If your hair is thinning, or you’re experiencing baldness and it seems abnormal (i.e. if you’re in your teens or 20s, if it’s an odd pattern, etc.) it’s a good idea to see your doctor in order to determine the cause.

Also, if you’re concerned that stress is the culprit, it’s always a good idea to cut down on lifestyle stress and find some effective coping techniques for the stress that remains. Specifically, the following resources can help.

How to Relieve Stress

You can't always prevent stress from occurring in your life, but you can often minimize the amount of stress you experience, and when you cut down on stress in some areas, you have more energy to manage the stress that can't be avoided. These techniques can help you cut out stress in your life when possible.

Short-Term Stress Relief

Quick-fix stress relievers aren't just "band-aid solutions." If you can reverse your stress response in the moment, you can minimize your experience of chronic stress. 

It helps to have a somewhat comprehensive stress management plan, and techniques that act quickly are an important part of that. Some fast-acting stress relievers you might want to try include:

Habits to Increase Resilience

Some habits are highly effective for managing stress in the moment and building resilience toward future stress as well. The key is to make them a regular part of your life, even when you aren't feeling overwhelmed by stress. 

Some stress-relievers that can improve your ability to hand stress include:

Meditation, exercise, and other habits can help you to create in yourself a greater ability to withstand stress—learn more about them.

7 Sources
Verywell Mind uses only high-quality sources, including peer-reviewed studies, to support the facts within our articles. Read our editorial process to learn more about how we fact-check and keep our content accurate, reliable, and trustworthy.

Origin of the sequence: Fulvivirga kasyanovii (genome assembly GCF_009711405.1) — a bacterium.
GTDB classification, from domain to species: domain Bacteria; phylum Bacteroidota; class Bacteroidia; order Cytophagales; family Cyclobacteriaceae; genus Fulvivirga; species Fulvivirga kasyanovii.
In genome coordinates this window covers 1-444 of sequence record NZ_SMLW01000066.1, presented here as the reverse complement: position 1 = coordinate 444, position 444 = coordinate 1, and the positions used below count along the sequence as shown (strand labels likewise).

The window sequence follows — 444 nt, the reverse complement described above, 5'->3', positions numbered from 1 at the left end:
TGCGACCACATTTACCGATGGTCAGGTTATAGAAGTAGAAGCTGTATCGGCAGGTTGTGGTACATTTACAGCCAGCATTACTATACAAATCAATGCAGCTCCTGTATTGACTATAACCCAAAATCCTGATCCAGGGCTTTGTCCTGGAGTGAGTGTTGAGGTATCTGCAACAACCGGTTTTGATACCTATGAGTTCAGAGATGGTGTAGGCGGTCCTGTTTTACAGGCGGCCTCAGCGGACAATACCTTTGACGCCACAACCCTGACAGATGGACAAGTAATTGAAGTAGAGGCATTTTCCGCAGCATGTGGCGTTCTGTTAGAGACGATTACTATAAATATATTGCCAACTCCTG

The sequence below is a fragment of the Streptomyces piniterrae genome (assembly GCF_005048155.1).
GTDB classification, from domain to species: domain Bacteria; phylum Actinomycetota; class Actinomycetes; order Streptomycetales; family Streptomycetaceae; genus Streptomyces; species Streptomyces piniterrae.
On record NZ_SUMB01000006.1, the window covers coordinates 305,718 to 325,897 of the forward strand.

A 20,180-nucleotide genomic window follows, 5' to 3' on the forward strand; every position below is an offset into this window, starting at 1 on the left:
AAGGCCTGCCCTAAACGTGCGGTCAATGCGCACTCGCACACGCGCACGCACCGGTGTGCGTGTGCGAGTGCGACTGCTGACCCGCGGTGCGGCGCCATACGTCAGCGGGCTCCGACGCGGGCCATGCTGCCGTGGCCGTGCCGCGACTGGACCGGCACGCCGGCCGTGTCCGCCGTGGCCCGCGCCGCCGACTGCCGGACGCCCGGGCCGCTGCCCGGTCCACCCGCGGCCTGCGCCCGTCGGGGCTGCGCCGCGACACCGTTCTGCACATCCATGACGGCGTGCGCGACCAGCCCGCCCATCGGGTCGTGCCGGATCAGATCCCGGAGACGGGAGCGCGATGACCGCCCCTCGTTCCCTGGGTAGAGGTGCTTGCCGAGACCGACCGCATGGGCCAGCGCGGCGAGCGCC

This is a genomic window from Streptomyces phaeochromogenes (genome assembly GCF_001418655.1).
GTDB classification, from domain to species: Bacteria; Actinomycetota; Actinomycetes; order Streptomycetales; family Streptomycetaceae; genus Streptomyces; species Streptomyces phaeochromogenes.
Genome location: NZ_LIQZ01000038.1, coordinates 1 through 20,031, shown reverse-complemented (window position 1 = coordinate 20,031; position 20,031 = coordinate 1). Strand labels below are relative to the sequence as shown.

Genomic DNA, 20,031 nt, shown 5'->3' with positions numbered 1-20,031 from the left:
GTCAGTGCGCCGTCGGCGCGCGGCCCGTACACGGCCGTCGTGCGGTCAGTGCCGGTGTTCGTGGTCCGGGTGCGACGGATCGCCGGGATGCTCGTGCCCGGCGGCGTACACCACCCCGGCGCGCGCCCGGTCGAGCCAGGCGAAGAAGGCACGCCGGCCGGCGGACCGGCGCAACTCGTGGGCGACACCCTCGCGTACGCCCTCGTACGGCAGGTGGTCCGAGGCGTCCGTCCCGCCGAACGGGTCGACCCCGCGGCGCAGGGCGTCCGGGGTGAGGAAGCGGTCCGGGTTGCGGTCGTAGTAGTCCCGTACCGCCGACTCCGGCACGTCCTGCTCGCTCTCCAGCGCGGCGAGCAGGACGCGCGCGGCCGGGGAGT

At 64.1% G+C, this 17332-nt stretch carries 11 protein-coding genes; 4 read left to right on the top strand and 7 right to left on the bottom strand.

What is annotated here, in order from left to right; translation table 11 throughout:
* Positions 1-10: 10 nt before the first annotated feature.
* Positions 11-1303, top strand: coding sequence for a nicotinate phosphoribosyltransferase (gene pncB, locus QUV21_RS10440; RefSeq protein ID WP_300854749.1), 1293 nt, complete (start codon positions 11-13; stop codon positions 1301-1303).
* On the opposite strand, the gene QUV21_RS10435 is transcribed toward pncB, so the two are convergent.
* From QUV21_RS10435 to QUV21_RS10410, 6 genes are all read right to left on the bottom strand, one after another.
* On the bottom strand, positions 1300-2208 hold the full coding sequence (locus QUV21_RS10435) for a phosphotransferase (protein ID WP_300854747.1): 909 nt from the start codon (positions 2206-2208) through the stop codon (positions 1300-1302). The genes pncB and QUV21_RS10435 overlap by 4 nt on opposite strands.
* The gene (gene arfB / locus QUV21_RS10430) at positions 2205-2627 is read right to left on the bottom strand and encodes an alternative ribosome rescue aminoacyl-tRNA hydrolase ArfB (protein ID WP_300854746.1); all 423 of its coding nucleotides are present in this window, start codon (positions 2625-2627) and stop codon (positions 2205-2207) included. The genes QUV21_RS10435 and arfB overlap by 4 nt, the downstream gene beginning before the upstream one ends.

1. Phillips TG, Slomiany WP, Allison R. Hair Loss: Common Causes and Treatment. Am Fam Physician. 2017;96(6):371-378.

  2. Mysore V, Parthasaradhi A, Kharkar RD, et al. Expert consensus on the management of Telogen Effluvium in India. Int J Trichology. 2019;11(3):107-112. doi:10.4103/ijt.ijt_23_19

  3. Adil A, Godwin M. The effectiveness of treatments for androgenetic alopecia: A systematic review and meta-analysis. J Am Acad Dermatol. 2017;77(1):136-141.e5. doi:10.1016/j.jaad.2017.02.054

  4. Malkud S. Telogen Effluvium: A Review. J Clin Diagn Res. 2015;9(9):WE01-3. doi:10.7860/JCDR/2015/15219.6492

  5. Rossi A, Fortuna MC, Caro G, et al. Chemotherapy-induced alopecia management: Clinical experience and practical advice. J Cosmet Dermatol. 2017;16(4):537-541. doi:10.1111/jocd.12308

  6. Piérard-franchimont C, Piérard GE. Alterations in hair follicle dynamics in women. Biomed Res Int. 2013;2013:957432. doi:10.1155/2013/957432

  7. Goyal M, Singh S, Sibinga EM, et al. Meditation programs for psychological stress and well-being: a systematic review and meta-analysis. JAMA Intern Med. 2014;174(3):357-68. doi:10.1001/jamainternmed.2013.13018

Additional Reading
  • National Institute of Health

By Elizabeth Scott, PhD
Elizabeth Scott, PhD is an author, workshop leader, educator, and award-winning blogger on stress management, positive psychology, relationships, and emotional wellbeing.